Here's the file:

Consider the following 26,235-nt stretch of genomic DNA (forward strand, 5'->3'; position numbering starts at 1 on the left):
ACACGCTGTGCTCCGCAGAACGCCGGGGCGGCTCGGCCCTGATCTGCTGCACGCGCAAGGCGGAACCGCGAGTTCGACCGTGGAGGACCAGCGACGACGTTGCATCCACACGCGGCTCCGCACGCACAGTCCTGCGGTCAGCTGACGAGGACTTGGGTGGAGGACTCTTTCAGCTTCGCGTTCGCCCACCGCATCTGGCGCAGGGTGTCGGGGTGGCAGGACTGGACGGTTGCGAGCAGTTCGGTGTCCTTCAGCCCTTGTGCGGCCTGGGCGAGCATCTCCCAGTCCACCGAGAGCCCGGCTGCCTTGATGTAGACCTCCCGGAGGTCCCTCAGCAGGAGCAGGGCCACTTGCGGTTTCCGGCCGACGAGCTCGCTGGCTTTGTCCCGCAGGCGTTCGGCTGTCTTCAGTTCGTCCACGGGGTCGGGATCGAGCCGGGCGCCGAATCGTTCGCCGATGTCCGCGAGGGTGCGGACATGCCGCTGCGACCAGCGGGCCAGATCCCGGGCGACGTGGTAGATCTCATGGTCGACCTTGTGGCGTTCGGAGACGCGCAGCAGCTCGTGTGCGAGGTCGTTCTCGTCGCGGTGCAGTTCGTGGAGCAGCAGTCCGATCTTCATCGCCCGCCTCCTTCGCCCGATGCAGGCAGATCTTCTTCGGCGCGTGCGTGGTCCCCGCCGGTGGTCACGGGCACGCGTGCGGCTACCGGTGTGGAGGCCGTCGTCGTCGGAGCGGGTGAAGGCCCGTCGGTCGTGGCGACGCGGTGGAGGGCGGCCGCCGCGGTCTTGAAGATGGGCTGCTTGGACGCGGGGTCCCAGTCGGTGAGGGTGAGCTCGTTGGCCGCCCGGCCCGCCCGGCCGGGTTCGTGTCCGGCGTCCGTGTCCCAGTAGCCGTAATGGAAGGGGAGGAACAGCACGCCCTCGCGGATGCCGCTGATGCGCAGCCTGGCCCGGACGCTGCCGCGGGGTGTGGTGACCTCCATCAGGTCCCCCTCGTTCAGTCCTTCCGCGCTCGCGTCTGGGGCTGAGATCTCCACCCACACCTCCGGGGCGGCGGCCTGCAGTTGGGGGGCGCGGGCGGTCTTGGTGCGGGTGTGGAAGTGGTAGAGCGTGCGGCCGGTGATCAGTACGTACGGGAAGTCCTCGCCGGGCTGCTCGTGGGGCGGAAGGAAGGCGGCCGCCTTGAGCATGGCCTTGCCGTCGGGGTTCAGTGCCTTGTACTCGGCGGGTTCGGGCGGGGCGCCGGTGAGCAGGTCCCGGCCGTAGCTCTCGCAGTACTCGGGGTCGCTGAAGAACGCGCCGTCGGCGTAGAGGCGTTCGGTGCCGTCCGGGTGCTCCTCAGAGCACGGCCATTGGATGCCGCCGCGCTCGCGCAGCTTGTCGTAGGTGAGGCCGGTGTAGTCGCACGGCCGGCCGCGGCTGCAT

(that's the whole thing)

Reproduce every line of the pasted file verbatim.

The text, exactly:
Consider the following 26,235-nt stretch of genomic DNA (forward strand, 5'->3'; position numbering starts at 1 on the left):
ACACGCTGTGCTCCGCAGAACGCCGGGGCGGCTCGGCCCTGATCTGCTGCACGCGCAAGGCGGAACCGCGAGTTCGACCGTGGAGGACCAGCGACGACGTTGCATCCACACGCGGCTCCGCACGCACAGTCCTGCGGTCAGCTGACGAGGACTTGGGTGGAGGACTCTTTCAGCTTCGCGTTCGCCCACCGCATCTGGCGCAGGGTGTCGGGGTGGCAGGACTGGACGGTTGCGAGCAGTTCGGTGTCCTTCAGCCCTTGTGCGGCCTGGGCGAGCATCTCCCAGTCCACCGAGAGCCCGGCTGCCTTGATGTAGACCTCCCGGAGGTCCCTCAGCAGGAGCAGGGCCACTTGCGGTTTCCGGCCGACGAGCTCGCTGGCTTTGTCCCGCAGGCGTTCGGCTGTCTTCAGTTCGTCCACGGGGTCGGGATCGAGCCGGGCGCCGAATCGTTCGCCGATGTCCGCGAGGGTGCGGACATGCCGCTGCGACCAGCGGGCCAGATCCCGGGCGACGTGGTAGATCTCATGGTCGACCTTGTGGCGTTCGGAGACGCGCAGCAGCTCGTGTGCGAGGTCGTTCTCGTCGCGGTGCAGTTCGTGGAGCAGCAGTCCGATCTTCATCGCCCGCCTCCTTCGCCCGATGCAGGCAGATCTTCTTCGGCGCGTGCGTGGTCCCCGCCGGTGGTCACGGGCACGCGTGCGGCTACCGGTGTGGAGGCCGTCGTCGTCGGAGCGGGTGAAGGCCCGTCGGTCGTGGCGACGCGGTGGAGGGCGGCCGCCGCGGTCTTGAAGATGGGCTGCTTGGACGCGGGGTCCCAGTCGGTGAGGGTGAGCTCGTTGGCCGCCCGGCCCGCCCGGCCGGGTTCGTGTCCGGCGTCCGTGTCCCAGTAGCCGTAATGGAAGGGGAGGAACAGCACGCCCTCGCGGATGCCGCTGATGCGCAGCCTGGCCCGGACGCTGCCGCGGGGTGTGGTGACCTCCATCAGGTCCCCCTCGTTCAGTCCTTCCGCGCTCGCGTCTGGGGCTGAGATCTCCACCCACACCTCCGGGGCGGCGGCCTGCAGTTGGGGGGCGCGGGCGGTCTTGGTGCGGGTGTGGAAGTGGTAGAGCGTGCGGCCGGTGATCAGTACGTACGGGAAGTCCTCGCCGGGCTGCTCGTGGGGCGGAAGGAAGGCGGCCGCCTTGAGCATGGCCTTGCCGTCGGGGTTCAGTGCCTTGTACTCGGCGGGTTCGGGCGGGGCGCCGGTGAGCAGGTCCCGGCCGTAGCTCTCGCAGTACTCGGGGTCGCTGAAGAACGCGCCGTCGGCGTAGAGGCGTTCGGTGCCGTCCGGGTGCTCCTCAGAGCACGGCCATTGGATGCCGCCGCGCTCGCGCAGCTTGTCGTAGGTGAGGCCGGTGTAGTCGCACGGCCGGCCGCGGCTGCAT